do not all have answers to life’s questions. After Maria’s honeymoon
Liesl is frustrated about the things she does not know, the lessons she
has not yet learned. Maria, who is understanding about Liesl’s
impatience to grow up throughout the entire film, remains steady. She
reassures Liesl that learning comes with time and experience, no one
comes into this world knowing everything (Currin 207). These messages
of valuing the journey are expressed both through music and words in
Hollywood films and also in my own life through teachers like my great-
aunt Lib.
Such transformative moments are not limited to iconic
musicals, however. Last week, I sat down to watch an episode of the
television sitcom New Girl (2011- ). The main character Jess Day (Zooey
Deschanel), a teacher in Los Angeles, brings troubled students into her
loft to teach them handbells. Jess is not a music teacher specifically, but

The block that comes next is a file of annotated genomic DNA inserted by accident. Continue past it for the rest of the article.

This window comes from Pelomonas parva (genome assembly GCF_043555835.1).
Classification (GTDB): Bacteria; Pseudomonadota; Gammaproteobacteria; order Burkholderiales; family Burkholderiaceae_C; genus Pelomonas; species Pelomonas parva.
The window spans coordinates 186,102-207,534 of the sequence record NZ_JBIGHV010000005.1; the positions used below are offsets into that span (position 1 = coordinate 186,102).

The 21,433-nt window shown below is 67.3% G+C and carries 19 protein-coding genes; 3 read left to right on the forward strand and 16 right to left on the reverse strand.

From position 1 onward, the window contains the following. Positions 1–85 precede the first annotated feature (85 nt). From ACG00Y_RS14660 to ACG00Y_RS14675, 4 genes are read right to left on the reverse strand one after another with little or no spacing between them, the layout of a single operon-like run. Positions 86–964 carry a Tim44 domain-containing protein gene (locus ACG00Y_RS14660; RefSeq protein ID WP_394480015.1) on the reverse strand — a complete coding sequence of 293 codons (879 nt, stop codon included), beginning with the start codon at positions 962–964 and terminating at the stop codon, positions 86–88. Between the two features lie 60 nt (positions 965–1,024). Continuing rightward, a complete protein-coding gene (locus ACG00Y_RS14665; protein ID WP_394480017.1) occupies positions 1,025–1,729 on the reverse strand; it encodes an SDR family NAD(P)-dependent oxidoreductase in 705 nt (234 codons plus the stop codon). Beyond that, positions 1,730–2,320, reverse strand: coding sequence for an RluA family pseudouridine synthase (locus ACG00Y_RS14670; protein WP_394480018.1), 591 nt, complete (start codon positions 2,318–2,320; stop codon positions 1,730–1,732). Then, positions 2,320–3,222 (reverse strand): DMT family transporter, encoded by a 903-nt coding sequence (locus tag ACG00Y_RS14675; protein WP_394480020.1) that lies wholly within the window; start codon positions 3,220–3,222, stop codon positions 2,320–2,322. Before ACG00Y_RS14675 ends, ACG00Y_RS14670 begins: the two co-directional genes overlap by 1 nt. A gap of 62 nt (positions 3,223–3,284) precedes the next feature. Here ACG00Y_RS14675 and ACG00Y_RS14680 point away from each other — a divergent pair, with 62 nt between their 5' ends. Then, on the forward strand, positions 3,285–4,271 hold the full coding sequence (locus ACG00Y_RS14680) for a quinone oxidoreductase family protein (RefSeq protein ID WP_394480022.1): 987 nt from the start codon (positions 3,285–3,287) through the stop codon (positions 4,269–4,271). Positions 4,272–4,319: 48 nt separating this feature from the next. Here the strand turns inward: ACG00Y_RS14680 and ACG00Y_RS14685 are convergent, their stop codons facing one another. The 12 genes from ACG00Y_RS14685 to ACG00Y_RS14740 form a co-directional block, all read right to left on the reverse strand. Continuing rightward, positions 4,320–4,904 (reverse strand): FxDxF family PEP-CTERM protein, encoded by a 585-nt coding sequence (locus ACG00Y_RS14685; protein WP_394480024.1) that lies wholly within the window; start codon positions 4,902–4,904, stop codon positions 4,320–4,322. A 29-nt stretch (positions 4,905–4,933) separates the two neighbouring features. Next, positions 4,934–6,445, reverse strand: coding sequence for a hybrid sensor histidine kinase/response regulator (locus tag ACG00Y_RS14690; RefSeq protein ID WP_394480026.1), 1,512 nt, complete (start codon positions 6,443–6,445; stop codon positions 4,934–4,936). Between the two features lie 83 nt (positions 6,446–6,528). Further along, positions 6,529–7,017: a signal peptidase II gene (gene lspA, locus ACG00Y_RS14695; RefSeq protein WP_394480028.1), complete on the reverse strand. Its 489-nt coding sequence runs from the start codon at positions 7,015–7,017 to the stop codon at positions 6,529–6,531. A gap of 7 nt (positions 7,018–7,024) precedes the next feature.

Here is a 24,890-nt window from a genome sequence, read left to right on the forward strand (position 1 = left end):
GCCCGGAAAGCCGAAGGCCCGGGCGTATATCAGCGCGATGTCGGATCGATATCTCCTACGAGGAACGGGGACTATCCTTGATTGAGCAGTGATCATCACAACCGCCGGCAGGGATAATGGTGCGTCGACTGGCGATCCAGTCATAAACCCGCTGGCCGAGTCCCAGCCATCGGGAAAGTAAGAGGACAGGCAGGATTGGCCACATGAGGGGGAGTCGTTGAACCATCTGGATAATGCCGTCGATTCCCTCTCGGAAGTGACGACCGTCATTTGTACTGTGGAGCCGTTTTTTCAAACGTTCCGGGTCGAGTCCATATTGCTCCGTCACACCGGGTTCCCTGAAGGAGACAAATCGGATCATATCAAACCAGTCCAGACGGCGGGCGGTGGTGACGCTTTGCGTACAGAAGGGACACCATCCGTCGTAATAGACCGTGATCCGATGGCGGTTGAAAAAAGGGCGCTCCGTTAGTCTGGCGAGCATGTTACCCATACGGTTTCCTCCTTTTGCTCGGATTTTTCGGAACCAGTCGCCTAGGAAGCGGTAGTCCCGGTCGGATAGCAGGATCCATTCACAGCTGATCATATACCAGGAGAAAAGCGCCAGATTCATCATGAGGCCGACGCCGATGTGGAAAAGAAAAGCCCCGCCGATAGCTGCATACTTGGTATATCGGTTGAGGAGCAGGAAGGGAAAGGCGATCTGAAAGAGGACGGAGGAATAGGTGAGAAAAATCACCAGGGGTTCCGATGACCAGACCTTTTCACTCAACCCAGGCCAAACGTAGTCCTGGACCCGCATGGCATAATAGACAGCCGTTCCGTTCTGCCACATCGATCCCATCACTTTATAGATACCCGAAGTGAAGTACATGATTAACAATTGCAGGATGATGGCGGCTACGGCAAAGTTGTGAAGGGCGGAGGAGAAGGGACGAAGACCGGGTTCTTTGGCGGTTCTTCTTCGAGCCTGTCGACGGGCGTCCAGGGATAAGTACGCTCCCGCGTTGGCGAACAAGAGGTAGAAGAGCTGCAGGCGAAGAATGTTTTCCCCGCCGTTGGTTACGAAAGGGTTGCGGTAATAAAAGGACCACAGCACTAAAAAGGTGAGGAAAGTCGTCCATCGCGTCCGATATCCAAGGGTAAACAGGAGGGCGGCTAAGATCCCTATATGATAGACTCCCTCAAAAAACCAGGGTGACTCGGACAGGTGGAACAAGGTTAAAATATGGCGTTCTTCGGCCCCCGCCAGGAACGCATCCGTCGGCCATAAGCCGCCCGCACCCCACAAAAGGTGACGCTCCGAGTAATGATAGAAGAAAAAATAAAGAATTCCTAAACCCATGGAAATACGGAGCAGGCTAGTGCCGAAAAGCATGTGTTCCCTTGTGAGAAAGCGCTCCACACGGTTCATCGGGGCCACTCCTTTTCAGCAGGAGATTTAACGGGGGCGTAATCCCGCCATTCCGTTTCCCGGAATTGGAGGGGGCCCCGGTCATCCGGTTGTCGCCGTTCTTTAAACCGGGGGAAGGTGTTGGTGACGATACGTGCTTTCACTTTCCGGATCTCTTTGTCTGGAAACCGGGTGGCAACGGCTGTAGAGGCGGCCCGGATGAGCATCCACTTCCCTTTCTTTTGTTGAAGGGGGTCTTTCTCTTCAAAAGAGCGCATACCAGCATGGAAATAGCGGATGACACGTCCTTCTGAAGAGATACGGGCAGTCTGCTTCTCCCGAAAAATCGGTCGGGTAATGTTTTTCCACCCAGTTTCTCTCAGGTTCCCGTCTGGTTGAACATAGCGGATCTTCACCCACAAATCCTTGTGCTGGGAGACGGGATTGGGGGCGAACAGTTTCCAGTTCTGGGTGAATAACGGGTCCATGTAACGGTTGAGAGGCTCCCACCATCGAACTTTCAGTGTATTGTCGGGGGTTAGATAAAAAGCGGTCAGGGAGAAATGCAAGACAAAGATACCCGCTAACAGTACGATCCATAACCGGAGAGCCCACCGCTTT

her role in this episode casts her as one. At first glance, Jess is a far cry
from my great-aunt Lib, perhaps one of the most contrasting characters
I have seen on TV. First of all, Jess is young. Lib was always the oldest
person I knew. Second, Jess is quirky and unconventional; she breaks
out in spontaneous song and is an endearing klutz (much like Maria
from The Sound of Music), who is notorious for saying the wrong thing at
the wrong time. My great-aunt Lib was the picture of class and elegance;
her beauty was timeless, and she moved gracefully. Lib was always
impeccably dressed. It is Jess’s heart, however, that connects her to
Fraulein Maria and to my great-aunt Lib as an encouraging, and possibly
transformative, teacher. Jess’s love for children, along with her constant
encouragement and positivity, reminds me of my great-aunt; Jess’s
positivity and patience empowers students and encourages them in her
classroom every day, just like Aunt Lib did.
This humanizing magic of music teachers has become so well
established that it is, in fact, mocked in the New Girl episode I watched,
which is appropriately called “Bells.” Throughout the episode, Jess
appears as an entertaining music teacher and challenges (and even
mocks) the typical Hollywood narrative of the heroic teacher changing
the lives of students through music education. Narratives like this one
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